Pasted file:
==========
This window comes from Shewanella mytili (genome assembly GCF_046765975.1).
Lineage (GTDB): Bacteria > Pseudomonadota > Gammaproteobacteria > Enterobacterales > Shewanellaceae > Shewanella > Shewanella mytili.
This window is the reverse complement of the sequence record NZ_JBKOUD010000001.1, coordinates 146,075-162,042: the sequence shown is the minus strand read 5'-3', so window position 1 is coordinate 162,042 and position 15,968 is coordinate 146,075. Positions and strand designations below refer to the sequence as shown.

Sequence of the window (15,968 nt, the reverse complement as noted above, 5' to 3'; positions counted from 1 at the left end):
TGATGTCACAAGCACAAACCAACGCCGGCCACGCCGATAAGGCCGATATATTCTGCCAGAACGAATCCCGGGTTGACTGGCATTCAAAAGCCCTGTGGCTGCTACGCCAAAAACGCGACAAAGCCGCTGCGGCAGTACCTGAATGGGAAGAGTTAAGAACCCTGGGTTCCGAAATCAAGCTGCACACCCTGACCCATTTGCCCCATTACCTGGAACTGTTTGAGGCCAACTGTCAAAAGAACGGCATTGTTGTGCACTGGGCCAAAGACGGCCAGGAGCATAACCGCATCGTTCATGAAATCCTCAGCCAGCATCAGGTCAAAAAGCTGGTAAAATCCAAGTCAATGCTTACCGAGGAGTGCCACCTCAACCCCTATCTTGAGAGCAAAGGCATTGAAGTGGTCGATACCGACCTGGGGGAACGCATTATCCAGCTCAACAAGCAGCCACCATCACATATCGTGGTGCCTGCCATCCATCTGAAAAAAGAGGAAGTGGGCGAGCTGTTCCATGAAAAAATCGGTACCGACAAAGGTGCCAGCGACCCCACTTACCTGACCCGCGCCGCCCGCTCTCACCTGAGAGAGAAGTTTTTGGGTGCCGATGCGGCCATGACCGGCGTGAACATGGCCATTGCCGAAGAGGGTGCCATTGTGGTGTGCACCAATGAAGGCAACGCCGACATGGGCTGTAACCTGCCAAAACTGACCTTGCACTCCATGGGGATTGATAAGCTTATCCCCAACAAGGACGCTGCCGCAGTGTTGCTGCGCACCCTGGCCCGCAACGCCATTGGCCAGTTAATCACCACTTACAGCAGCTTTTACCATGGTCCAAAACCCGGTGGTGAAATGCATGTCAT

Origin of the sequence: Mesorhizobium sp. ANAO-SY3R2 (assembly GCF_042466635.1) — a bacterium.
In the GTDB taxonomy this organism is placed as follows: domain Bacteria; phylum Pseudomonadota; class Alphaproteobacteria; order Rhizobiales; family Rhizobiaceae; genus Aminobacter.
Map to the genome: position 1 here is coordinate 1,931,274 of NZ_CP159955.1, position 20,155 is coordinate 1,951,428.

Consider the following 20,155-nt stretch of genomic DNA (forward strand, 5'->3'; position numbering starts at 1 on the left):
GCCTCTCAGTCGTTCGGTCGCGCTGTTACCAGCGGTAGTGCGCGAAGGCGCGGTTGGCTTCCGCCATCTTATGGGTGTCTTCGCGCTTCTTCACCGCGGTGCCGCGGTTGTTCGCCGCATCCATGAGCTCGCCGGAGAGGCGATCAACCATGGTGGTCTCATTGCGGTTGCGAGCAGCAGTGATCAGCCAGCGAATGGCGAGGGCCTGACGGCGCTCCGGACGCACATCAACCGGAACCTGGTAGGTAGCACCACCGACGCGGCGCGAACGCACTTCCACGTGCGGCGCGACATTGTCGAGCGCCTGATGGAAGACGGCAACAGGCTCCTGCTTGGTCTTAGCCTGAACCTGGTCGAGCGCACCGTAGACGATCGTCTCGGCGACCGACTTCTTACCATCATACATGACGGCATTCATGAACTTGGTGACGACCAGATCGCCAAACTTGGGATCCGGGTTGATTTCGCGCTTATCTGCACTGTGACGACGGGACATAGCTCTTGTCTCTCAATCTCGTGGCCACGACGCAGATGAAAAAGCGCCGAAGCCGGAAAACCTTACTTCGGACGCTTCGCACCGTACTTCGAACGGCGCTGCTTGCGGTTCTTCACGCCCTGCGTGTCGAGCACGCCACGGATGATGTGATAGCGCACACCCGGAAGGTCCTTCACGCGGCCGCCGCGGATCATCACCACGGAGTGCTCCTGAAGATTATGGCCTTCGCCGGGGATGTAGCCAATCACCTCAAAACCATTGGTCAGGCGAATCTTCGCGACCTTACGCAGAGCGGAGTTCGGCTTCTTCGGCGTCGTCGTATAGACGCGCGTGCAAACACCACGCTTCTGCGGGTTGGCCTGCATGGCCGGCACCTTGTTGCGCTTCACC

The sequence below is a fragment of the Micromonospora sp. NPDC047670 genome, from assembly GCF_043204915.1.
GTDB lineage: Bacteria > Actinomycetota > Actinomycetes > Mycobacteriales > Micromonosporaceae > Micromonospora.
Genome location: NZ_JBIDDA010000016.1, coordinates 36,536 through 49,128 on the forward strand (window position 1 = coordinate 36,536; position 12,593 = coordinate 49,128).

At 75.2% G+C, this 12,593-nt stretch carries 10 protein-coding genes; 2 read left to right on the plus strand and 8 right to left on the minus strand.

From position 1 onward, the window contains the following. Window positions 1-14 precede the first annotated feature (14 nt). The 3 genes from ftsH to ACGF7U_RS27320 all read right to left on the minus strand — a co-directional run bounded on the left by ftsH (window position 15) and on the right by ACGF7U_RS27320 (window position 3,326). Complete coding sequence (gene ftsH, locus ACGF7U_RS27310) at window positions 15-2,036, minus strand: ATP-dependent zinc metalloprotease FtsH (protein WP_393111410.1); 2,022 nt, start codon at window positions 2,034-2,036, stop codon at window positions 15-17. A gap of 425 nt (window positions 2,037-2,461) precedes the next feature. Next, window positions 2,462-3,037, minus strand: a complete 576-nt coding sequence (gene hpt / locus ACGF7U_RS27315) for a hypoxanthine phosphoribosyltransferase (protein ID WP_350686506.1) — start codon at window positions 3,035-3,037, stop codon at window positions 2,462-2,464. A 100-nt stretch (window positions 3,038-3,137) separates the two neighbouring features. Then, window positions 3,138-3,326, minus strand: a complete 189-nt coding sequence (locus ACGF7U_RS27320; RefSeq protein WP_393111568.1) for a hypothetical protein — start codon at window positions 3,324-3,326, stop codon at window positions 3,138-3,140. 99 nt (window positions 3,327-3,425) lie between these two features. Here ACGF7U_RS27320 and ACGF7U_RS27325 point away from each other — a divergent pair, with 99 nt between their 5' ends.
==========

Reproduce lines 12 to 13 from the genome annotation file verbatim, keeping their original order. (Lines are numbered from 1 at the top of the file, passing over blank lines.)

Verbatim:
GTDB lineage: Bacteria > Actinomycetota > Actinomycetes > Mycobacteriales > Micromonosporaceae > Micromonospora.
Genome location: NZ_JBIDDA010000016.1, coordinates 36,536 through 49,128 on the forward strand (window position 1 = coordinate 36,536; position 12,593 = coordinate 49,128).